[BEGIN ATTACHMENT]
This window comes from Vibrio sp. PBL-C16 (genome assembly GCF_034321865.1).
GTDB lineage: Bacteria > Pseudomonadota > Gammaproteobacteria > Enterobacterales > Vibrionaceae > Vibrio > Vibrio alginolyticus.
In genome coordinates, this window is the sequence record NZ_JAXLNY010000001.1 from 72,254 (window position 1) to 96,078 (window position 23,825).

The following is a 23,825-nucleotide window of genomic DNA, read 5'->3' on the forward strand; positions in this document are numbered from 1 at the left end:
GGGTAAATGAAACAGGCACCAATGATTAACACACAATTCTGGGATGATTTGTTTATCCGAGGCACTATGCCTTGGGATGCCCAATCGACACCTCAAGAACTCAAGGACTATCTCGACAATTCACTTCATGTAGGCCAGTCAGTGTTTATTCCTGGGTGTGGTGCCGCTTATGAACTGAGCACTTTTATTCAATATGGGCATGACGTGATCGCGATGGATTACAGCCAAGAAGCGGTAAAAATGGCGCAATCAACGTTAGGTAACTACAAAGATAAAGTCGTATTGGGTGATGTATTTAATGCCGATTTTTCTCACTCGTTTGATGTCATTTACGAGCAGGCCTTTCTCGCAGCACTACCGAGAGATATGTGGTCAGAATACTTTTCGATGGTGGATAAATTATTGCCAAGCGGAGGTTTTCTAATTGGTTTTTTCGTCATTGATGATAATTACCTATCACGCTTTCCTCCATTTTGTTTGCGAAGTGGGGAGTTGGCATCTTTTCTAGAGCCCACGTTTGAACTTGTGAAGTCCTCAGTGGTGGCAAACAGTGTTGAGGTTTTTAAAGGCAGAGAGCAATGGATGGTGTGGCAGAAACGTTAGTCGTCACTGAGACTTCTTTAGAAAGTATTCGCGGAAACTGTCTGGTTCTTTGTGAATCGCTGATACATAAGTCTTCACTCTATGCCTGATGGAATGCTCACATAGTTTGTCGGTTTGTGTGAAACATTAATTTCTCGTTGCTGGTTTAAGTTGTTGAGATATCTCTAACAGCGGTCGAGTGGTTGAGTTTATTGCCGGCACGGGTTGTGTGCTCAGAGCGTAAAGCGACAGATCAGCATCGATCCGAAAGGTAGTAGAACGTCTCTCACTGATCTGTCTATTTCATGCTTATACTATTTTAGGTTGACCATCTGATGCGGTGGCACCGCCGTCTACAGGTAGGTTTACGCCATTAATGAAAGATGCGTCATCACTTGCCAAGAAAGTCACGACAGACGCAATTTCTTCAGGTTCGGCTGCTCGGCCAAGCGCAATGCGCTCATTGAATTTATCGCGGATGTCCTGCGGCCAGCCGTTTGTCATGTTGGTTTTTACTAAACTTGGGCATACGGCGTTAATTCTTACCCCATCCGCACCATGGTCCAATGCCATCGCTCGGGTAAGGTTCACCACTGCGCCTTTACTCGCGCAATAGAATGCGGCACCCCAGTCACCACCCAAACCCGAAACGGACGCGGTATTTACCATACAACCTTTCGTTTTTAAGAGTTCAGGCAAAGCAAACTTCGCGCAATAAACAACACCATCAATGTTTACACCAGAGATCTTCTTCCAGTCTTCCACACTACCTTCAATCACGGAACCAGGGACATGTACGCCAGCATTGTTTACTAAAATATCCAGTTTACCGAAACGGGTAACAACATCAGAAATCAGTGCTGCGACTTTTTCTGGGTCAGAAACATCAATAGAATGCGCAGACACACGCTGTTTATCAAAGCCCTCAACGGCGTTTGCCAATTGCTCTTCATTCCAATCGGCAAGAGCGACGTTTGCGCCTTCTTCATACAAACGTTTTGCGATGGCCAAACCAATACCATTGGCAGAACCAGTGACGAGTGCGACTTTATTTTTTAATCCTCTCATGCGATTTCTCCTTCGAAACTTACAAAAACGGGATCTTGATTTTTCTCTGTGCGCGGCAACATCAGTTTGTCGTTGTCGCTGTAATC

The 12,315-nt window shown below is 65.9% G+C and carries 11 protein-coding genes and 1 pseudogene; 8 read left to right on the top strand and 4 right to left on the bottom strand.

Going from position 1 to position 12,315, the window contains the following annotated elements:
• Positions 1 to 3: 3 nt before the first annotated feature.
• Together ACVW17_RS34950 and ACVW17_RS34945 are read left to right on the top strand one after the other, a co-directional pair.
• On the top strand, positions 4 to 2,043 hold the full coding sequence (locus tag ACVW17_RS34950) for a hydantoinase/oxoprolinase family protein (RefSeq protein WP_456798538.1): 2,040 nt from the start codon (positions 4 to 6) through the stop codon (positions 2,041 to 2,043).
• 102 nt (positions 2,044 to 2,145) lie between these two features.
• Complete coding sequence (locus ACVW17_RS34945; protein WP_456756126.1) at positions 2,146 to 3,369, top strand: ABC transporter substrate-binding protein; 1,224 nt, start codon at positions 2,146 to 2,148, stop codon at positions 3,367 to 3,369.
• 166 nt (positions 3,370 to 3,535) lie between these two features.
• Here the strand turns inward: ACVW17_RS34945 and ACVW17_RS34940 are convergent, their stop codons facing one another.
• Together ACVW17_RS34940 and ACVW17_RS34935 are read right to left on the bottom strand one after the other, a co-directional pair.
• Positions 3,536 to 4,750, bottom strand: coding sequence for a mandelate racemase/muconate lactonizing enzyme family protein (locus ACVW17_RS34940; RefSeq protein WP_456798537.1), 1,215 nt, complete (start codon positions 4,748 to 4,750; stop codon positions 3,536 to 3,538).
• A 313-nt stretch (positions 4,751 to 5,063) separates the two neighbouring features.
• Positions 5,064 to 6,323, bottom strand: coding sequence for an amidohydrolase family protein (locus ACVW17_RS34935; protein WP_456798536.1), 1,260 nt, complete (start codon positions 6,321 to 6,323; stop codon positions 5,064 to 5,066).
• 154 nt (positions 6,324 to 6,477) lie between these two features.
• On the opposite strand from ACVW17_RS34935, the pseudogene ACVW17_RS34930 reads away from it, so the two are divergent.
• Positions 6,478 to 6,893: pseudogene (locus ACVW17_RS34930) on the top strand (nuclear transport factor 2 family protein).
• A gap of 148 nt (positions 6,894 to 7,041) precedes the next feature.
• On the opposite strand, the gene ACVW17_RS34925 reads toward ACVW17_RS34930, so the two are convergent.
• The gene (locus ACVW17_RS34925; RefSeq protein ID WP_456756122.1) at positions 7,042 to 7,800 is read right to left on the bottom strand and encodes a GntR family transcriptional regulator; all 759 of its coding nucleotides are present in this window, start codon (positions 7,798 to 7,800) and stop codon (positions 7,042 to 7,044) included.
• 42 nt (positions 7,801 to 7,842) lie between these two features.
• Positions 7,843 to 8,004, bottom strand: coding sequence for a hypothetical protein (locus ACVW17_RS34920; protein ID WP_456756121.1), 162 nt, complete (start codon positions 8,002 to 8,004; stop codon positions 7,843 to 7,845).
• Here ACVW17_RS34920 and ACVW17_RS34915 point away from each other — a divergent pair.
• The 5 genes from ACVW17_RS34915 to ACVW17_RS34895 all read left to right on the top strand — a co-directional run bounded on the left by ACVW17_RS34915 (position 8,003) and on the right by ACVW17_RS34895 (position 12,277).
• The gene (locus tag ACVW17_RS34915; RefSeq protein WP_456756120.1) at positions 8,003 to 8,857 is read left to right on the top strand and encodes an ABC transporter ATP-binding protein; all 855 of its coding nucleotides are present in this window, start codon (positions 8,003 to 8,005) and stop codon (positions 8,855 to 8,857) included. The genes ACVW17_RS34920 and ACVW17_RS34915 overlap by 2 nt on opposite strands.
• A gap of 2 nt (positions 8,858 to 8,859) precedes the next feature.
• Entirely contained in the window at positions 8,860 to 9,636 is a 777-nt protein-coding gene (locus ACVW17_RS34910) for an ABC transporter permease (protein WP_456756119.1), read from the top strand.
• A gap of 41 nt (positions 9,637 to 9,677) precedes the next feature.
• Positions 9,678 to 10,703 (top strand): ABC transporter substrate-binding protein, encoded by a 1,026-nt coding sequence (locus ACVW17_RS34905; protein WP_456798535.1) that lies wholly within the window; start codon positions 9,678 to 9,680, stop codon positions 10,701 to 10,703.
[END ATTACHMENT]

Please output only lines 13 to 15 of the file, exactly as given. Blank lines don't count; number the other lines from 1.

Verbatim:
• 166 nt (positions 3,370 to 3,535) lie between these two features.
• Here the strand turns inward: ACVW17_RS34945 and ACVW17_RS34940 are convergent, their stop codons facing one another.
• Together ACVW17_RS34940 and ACVW17_RS34935 are read right to left on the bottom strand one after the other, a co-directional pair.